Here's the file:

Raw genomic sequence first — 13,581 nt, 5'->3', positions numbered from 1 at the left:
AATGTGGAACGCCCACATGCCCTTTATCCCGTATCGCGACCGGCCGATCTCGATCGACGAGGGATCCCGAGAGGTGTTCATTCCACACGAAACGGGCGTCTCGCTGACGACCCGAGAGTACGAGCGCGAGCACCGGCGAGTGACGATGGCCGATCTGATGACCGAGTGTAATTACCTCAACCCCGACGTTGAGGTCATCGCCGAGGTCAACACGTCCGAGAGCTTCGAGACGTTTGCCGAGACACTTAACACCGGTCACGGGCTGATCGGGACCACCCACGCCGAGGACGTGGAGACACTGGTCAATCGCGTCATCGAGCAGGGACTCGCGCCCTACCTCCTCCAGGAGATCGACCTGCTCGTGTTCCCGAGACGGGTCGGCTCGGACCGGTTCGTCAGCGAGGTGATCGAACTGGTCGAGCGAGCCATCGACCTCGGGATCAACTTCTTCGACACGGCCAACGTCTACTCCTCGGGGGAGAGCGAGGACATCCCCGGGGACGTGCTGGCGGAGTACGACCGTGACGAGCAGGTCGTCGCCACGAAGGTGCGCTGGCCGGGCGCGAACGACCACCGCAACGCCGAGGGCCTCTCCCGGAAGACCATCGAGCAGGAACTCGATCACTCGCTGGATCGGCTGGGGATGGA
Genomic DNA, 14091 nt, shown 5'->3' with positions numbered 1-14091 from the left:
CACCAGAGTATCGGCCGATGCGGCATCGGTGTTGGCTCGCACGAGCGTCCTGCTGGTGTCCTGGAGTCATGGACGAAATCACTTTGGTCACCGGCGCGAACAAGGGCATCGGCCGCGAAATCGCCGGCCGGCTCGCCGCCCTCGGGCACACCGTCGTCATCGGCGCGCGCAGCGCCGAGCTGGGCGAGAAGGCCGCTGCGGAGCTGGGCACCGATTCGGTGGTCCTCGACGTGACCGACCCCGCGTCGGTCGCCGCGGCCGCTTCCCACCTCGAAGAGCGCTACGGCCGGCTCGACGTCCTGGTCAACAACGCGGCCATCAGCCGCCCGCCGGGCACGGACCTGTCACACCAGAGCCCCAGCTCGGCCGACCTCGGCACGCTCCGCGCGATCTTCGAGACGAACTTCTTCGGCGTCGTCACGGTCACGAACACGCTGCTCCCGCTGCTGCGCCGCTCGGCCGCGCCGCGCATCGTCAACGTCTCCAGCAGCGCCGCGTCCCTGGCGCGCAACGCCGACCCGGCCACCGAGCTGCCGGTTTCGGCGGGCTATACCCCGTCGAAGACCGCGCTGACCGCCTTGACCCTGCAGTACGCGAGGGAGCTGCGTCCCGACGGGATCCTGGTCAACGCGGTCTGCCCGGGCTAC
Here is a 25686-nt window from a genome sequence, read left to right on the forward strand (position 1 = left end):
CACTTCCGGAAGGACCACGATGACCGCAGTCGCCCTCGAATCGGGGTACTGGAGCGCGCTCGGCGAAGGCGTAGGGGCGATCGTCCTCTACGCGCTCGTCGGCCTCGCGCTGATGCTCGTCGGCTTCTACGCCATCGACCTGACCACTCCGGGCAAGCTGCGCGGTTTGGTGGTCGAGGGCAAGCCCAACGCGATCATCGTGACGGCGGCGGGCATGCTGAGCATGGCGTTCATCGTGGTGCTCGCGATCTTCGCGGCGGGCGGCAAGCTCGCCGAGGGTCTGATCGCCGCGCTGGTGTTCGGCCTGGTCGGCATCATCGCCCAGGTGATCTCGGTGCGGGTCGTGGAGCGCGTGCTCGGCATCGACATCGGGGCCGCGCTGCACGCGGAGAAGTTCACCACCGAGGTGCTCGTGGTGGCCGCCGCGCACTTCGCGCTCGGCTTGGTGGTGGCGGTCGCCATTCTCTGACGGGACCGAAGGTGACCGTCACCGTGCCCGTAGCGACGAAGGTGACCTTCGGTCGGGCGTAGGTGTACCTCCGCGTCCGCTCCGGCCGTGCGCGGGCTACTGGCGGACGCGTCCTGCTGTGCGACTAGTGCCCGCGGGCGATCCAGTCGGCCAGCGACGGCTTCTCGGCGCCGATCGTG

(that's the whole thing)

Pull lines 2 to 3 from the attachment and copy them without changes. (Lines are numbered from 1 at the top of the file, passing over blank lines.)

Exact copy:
AATGTGGAACGCCCACATGCCCTTTATCCCGTATCGCGACCGGCCGATCTCGATCGACGAGGGATCCCGAGAGGTGTTCATTCCACACGAAACGGGCGTCTCGCTGACGACCCGAGAGTACGAGCGCGAGCACCGGCGAGTGACGATGGCCGATCTGATGACCGAGTGTAATTACCTCAACCCCGACGTTGAGGTCATCGCCGAGGTCAACACGTCCGAGAGCTTCGAGACGTTTGCCGAGACACTTAACACCGGTCACGGGCTGATCGGGACCACCCACGCCGAGGACGTGGAGACACTGGTCAATCGCGTCATCGAGCAGGGACTCGCGCCCTACCTCCTCCAGGAGATCGACCTGCTCGTGTTCCCGAGACGGGTCGGCTCGGACCGGTTCGTCAGCGAGGTGATCGAACTGGTCGAGCGAGCCATCGACCTCGGGATCAACTTCTTCGACACGGCCAACGTCTACTCCTCGGGGGAGAGCGAGGACATCCCCGGGGACGTGCTGGCGGAGTACGACCGTGACGAGCAGGTCGTCGCCACGAAGGTGCGCTGGCCGGGCGCGAACGACCACCGCAACGCCGAGGGCCTCTCCCGGAAGACCATCGAGCAGGAACTCGATCACTCGCTGGATCGGCTGGGGATGGA
Genomic DNA, 14091 nt, shown 5'->3' with positions numbered 1-14091 from the left: